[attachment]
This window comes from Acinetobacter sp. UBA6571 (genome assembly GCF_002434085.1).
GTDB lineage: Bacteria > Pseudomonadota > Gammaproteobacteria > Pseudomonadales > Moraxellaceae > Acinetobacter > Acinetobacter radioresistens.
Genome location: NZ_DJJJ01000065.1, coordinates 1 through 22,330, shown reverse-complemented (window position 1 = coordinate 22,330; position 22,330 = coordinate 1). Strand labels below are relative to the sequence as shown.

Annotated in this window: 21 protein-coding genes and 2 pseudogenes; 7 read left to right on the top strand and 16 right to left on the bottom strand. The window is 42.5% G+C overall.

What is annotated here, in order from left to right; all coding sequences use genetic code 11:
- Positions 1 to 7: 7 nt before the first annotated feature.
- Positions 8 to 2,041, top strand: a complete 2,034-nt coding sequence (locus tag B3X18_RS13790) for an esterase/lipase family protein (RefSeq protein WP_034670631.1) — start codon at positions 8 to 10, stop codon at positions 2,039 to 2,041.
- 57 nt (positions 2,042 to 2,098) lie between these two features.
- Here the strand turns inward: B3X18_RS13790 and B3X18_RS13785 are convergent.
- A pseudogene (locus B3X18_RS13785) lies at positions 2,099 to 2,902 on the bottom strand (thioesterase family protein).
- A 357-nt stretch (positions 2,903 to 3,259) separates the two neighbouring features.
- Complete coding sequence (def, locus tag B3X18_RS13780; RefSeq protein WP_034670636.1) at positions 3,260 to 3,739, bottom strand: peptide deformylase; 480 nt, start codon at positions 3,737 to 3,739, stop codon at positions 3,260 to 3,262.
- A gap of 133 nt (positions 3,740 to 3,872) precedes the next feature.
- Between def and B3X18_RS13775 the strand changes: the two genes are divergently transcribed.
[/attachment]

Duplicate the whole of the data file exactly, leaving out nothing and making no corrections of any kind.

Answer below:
This window comes from Acinetobacter sp. UBA6571 (genome assembly GCF_002434085.1).
GTDB lineage: Bacteria > Pseudomonadota > Gammaproteobacteria > Pseudomonadales > Moraxellaceae > Acinetobacter > Acinetobacter radioresistens.
Genome location: NZ_DJJJ01000065.1, coordinates 1 through 22,330, shown reverse-complemented (window position 1 = coordinate 22,330; position 22,330 = coordinate 1). Strand labels below are relative to the sequence as shown.

Annotated in this window: 21 protein-coding genes and 2 pseudogenes; 7 read left to right on the top strand and 16 right to left on the bottom strand. The window is 42.5% G+C overall.

What is annotated here, in order from left to right; all coding sequences use genetic code 11:
- Positions 1 to 7: 7 nt before the first annotated feature.
- Positions 8 to 2,041, top strand: a complete 2,034-nt coding sequence (locus tag B3X18_RS13790) for an esterase/lipase family protein (RefSeq protein WP_034670631.1) — start codon at positions 8 to 10, stop codon at positions 2,039 to 2,041.
- 57 nt (positions 2,042 to 2,098) lie between these two features.
- Here the strand turns inward: B3X18_RS13790 and B3X18_RS13785 are convergent.
- A pseudogene (locus B3X18_RS13785) lies at positions 2,099 to 2,902 on the bottom strand (thioesterase family protein).
- A 357-nt stretch (positions 2,903 to 3,259) separates the two neighbouring features.
- Complete coding sequence (def, locus tag B3X18_RS13780; RefSeq protein WP_034670636.1) at positions 3,260 to 3,739, bottom strand: peptide deformylase; 480 nt, start codon at positions 3,737 to 3,739, stop codon at positions 3,260 to 3,262.
- A gap of 133 nt (positions 3,740 to 3,872) precedes the next feature.
- Between def and B3X18_RS13775 the strand changes: the two genes are divergently transcribed.